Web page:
In the case of Florida, it has a large, diverse population that is difficult to categorize politically. While there are many retirees in Florida (a demographic that often votes conservatively) the state also has large Hispanic and Black populations that typically lean Democratic. In North Carolina, the white, college educated population living in some of the state's more progressive cities are evenly matched by the state's rural white voters.
Some states, like Georgia, Arizona and Texas — all solidly red for years — have seen a slight shift in their electorate. Since 2016, each has moved at least four points to the left and there are election-watchers who predict they could move even further in 2020.
Two reasons have been cited for the change: a more diverse electorate — all three states have had increases in voter registrations by Hispanic and Black voters — and the fact that their major metropolitan areas attract better-educated voters. Simply put, a lot of college-educated voters vote blue (and now they're doing it in red states).
Hitting the Trail
Part of the beauty of swing states is that the information gives campaigns a better idea of where to deploy quickly diminishing financial resources. Obviously, a campaign is going to spend the most money in places where it will create the greatest impact. If a candidate knows he or she has little chance of flipping a state, the campaign is unlikely to spend much money on advertising there.
If a state was decided by a few thousand votes in the last election, it's easy to see why it's important to campaign in that state, but that's not the only reason why a candidate visits a state. Demographics play a big part as well. Candidates might need to speak to a key constituency that has a large population in that state. Or maybe they want to make a policy point at a particular location, like when President Donald Trump visited a major roads project in Atlanta to talk up transportation infrastructure. The strategy involved in a candidate's movements are multifaceted and usually calculated.
Campaigns do visit non-swing states, however, and the reason is simple: money. High-priced campaign events can raise millions of dollars, which can ultimately help pay for campaign advertising in other states.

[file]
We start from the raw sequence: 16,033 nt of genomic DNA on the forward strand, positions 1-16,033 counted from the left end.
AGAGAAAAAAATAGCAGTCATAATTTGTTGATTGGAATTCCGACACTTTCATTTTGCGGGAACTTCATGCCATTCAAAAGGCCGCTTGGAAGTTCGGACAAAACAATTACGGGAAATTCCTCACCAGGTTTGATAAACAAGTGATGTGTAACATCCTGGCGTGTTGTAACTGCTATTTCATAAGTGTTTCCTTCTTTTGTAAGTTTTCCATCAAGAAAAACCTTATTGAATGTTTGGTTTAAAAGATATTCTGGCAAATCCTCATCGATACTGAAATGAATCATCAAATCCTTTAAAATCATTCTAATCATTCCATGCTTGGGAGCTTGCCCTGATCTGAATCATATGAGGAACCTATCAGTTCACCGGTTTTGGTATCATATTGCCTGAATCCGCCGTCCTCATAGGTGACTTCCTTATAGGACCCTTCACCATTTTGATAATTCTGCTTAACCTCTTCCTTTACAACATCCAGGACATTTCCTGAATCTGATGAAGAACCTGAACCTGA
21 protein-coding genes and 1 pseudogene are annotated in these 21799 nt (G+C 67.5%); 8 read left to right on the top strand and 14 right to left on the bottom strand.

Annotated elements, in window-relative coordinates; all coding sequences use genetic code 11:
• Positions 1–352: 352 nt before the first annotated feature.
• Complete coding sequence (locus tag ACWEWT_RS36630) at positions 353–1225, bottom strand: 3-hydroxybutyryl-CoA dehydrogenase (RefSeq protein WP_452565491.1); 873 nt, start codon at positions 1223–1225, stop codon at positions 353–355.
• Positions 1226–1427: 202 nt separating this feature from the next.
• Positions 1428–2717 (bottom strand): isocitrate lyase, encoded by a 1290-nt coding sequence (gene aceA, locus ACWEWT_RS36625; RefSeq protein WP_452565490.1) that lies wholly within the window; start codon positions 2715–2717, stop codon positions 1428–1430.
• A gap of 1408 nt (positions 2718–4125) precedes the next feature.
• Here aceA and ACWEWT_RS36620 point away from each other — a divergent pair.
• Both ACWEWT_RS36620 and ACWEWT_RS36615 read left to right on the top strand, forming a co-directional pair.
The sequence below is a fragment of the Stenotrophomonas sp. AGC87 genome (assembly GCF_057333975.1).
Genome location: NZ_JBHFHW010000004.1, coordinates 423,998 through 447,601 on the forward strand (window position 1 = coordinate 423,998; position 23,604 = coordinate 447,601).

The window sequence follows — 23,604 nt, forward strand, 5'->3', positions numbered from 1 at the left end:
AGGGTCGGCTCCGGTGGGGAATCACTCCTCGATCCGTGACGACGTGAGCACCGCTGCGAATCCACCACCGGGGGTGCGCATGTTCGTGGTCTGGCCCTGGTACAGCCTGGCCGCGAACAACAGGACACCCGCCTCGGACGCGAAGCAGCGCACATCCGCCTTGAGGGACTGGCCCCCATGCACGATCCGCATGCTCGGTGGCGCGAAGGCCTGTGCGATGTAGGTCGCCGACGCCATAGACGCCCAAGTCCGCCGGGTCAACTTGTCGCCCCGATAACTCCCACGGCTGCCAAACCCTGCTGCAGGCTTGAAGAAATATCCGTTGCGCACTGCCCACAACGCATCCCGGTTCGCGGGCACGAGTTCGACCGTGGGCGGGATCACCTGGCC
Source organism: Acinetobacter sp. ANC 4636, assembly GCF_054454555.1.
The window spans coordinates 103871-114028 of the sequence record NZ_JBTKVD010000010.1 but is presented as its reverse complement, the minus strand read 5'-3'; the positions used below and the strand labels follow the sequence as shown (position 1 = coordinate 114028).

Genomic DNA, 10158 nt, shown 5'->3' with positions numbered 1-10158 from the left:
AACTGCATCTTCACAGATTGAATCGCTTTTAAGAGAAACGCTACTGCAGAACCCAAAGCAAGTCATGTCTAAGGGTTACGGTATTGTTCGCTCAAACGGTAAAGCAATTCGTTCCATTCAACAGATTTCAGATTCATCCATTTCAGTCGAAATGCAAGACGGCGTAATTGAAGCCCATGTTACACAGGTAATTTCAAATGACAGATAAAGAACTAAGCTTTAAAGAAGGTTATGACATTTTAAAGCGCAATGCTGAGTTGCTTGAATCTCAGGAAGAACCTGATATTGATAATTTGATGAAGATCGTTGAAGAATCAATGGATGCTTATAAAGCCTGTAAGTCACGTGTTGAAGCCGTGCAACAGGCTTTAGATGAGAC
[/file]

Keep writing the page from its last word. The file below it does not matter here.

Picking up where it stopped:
Ensuring Every Vote Counts
Children are taught in school that every vote counts and Americans — optimists that they are — want to believe that.
But there are those who believe the Electoral College undermines the will of the people and others who believe it equalizes the votes for people who would otherwise be underrepresented. Those voters think the current Electoral College system encourages presidential candidates to concentrate their resources in swing states only, essentially ignoring the rest of the states and their citizens.
The Constitution allows state electors to decide how they allocate their electoral votes. As we mentioned, 48 of the 50 states currently use winner-take-all method, in which the winner of the statewide popular vote wins that state's electoral votes.
But the National Popular Vote interstate compact (NPVIC) is advocating for a different way. Its plan is for states to allocate all of their electoral votes to the candidate who wins the popular votes in all 50 states and Washington, D.C. The compact only takes effect when enough states have signed on that would guarantee that the national popular vote winner wins the presidency. To date, 15 states and Washington, D.C. have passed legislation entering the compact bringing the total to 196 electoral votes or 72.6 percent activation.
The 2020 campaign and election already promises to be a close one with a polarized electorate and COVID-19 impacting the election with increased use of absentee/mail-in ballots. Might this be the last presidential election in which we see the end of the Electoral College? Stranger things have happened in 2020.